Bike Route Alert 6/6: Return of the Montlake Blvd detour

Map of the soon-to-be closed trail under SR 520 east of Montlake Blvd.

Map of the soon-to-be-closed trail from WSDOT.

Photo of a person biking on the trail near the bridge.The trail under the 520 Bridge east of Montlake Boulevard will close permanently June 6 as crews begin work on a new biking and walking bridge over the freeway, according to WSDOT.

The trail opened in March 2020 and was labeled as a temporary route, but it was very welcome at the time. After crews closed the 24th Ave E bridge, which had formerly been the primary bike route, the biking and walking detour to Montlake Blvd was not great. The old skinny sidewalk was sorely inadequate for a two-way biking and walking route, and the state chose not to make extra space on the boulevard to make the detour better.

Unfortunately, people will once again need to detour to Montlake Blvd for an extended period of time. This time, however, they will detour to an under-construction Montlake Blvd. as crews work to significantly expand the roadway as part of the $4.51 billion freeway expansion project (the total climbs to $5.11 billion when you add in the “Rest of the West” connection to Roanoke and I-5). Hopefully the biking and walking detour will not be as stressful as before, though that remains to be seen.

People will be need to deal with a detour until the new biking and walking bridge or the new path along 24th Ave E are open, currently scheduled for full completion in 2023. Hopefully a usable alternative will open as soon as possible.

concept map of the final project.

The finished project.

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Where are the people demanding safer roadways for driving?

Traffic camera image showing a backup on the bridge.

WSDOT traffic camera image of the collision site.

Biking to preschool this morning, as my daughter and I biked across the University Bridge like we do every morning, we saw some Seattle Police boats fishing in the calm waters of Lake Union below us. But they weren’t searching for fish, they were searching for a human being, the victim of a horrific act of violence hundreds of feet above the water.

The exact details are not all clear yet, but several people reported via Twitter that they saw a stalled vehicle on the bridge on the I-5 Ship Canal Bridge before two cars collided. The impact was so powerful that the vehicles rolled over. One person was arrested on suspicion of driving under the influence. But the occupant of the other car was missing. The Harbor Patrol found their body hours later. The impact had apparently thrown them over the side of the towering freeway bridge and down hundreds of feet to the lake below.

Our deepest condolences go to this person’s friends and family.

Seattle Police tweet: #Update: SPD Divers have recovered the missing driver from the water below the bridge. WSP will conduct the crash investigation.I didn’t tell my daughter what the boats were doing in the water this morning, but I knew because I had seen the news reports before we left the home. My feed was full of news about the traffic backup. I-5 was closed southbound, and the traffic backup was going to be big. Here this person experienced unimaginable violence, and the news was mostly about a traffic jam. How can our society be so callous about human tragedy?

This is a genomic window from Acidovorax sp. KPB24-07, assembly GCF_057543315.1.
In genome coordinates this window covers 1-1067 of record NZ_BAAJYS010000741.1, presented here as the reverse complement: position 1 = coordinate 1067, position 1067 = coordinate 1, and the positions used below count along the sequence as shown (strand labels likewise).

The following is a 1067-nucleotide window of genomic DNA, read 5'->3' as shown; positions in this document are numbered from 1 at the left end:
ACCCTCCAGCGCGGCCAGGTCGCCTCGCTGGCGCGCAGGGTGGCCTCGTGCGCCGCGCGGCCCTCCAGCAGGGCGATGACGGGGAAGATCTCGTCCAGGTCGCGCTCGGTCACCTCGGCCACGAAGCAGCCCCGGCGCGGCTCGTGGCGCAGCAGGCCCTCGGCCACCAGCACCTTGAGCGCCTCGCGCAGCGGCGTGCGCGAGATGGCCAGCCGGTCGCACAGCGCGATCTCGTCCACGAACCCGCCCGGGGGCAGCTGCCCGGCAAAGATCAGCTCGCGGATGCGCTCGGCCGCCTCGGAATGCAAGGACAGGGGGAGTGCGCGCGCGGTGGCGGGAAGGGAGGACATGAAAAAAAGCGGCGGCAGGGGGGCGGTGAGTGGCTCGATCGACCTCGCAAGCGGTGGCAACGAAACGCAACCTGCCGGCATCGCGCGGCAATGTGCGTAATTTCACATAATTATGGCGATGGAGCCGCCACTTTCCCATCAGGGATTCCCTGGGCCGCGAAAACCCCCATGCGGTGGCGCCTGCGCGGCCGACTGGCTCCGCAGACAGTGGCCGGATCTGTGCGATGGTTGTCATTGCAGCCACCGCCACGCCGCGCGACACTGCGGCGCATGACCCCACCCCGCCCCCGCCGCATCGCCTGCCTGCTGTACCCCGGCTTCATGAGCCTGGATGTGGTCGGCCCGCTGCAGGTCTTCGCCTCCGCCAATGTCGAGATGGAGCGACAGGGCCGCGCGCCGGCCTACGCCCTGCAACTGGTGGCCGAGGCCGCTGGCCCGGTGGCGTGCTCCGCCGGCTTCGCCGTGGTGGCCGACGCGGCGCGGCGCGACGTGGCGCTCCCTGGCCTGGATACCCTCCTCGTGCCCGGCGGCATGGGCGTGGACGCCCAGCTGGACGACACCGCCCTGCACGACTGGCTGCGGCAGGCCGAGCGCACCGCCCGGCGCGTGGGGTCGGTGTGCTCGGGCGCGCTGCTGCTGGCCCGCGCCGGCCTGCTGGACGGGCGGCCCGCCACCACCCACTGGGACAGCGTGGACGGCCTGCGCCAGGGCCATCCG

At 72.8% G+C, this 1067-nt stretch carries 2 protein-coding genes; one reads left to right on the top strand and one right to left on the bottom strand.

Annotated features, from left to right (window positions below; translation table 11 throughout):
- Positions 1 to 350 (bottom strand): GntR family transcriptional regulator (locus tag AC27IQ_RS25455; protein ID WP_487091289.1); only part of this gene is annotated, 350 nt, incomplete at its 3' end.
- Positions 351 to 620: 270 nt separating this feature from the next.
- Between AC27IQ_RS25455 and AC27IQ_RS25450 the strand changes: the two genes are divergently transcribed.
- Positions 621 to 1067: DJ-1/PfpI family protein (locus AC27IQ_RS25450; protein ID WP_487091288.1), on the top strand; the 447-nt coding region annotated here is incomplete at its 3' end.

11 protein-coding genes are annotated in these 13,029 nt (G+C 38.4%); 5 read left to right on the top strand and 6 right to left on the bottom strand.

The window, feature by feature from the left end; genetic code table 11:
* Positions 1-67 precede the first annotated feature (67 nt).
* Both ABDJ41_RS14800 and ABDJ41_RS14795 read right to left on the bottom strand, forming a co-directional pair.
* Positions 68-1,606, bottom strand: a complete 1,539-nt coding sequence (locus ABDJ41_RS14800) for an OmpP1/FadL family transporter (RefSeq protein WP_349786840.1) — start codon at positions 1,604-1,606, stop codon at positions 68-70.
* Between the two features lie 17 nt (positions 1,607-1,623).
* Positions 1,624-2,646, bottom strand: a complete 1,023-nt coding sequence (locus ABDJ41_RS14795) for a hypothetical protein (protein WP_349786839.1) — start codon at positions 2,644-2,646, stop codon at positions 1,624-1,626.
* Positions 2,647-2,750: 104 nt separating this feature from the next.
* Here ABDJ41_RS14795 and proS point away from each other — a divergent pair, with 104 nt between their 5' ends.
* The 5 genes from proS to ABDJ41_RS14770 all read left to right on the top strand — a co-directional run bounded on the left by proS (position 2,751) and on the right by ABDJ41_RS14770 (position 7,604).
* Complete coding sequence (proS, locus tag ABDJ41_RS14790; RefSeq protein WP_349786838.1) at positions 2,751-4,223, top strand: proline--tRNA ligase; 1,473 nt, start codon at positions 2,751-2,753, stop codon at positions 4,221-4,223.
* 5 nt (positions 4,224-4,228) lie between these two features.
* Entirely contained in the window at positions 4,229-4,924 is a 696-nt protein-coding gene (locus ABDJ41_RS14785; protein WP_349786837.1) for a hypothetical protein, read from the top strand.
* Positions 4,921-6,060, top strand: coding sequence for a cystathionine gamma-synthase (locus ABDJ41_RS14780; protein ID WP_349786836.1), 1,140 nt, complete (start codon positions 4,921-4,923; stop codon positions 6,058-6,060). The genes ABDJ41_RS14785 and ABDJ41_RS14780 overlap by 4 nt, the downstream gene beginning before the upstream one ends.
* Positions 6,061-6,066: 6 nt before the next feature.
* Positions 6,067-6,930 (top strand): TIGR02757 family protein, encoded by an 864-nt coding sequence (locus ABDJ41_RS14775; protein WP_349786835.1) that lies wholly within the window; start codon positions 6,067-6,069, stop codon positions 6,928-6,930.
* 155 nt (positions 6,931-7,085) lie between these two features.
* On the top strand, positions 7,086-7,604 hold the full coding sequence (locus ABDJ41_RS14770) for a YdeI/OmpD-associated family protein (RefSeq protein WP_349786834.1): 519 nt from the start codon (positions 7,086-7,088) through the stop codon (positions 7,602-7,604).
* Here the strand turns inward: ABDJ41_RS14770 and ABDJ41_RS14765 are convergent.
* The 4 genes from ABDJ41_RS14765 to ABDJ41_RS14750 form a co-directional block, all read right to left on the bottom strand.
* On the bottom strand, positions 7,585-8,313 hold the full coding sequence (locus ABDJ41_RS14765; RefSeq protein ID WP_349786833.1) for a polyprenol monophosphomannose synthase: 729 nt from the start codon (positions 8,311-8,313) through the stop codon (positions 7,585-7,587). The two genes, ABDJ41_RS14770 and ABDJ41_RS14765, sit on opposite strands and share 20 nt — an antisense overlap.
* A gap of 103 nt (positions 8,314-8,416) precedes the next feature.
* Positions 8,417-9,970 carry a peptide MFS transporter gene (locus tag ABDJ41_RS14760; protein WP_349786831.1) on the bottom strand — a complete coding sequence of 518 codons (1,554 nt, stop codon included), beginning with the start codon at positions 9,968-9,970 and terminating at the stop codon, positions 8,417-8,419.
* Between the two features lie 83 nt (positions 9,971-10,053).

This morning’s fatality was exceptionally dramatic, but it is otherwise horribly common. 538 people died in Washington State traffic collisions in 2019. Of those, 327 were drivers or passengers in cars. Why do people who drive accept the level of danger they face every day traveling our highways and city streets? Where is the grassroots organization of car drivers demanding safer roadways? These deaths are preventable. This doesn’t happen everywhere, and there are known solutions that make roadways safer. Why is there no organization of drivers demanding that our public agencies implement solutions that could save lives? Continue reading

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RIP Gan Hao Li

A couple in front of water and tall buildings in Shanghai.

Gan Hao Li and Cui in Shanghai. Photo courtesy of Linda Vonheim to the Times.

The person killed while biking in SoDo May 11 has been identified as Gan Hao Li, the Seattle Times reports. He was 73.

Our deepest condolences to his loved ones.

Li immigrated from China and lived at Hirabayashi Place in Chinatown International District with his wife Cui. David Kroman at the Times spoke to several in his building about Li.

“He and his wife were just enjoying their retirement, growing old together,” [former building manager Linda] Vonheim said through tears, “and now that’s been taken away from her.” […]

“He was just a great man, one of the pillars of our community at Hirabayashi,” she said. “If you needed help he would be right there. He would never say no to anybody.”

Crystal Ng also lives in Hirabayashi Place and started to suspect something was wrong when she didn’t see his bike in the storage area. Ng often helped Li, who spoke little English, communicate with others in the building. “He always asked me if I’d had dinner yet and tell me that he hadn’t seen me for a long time,” she told the Times.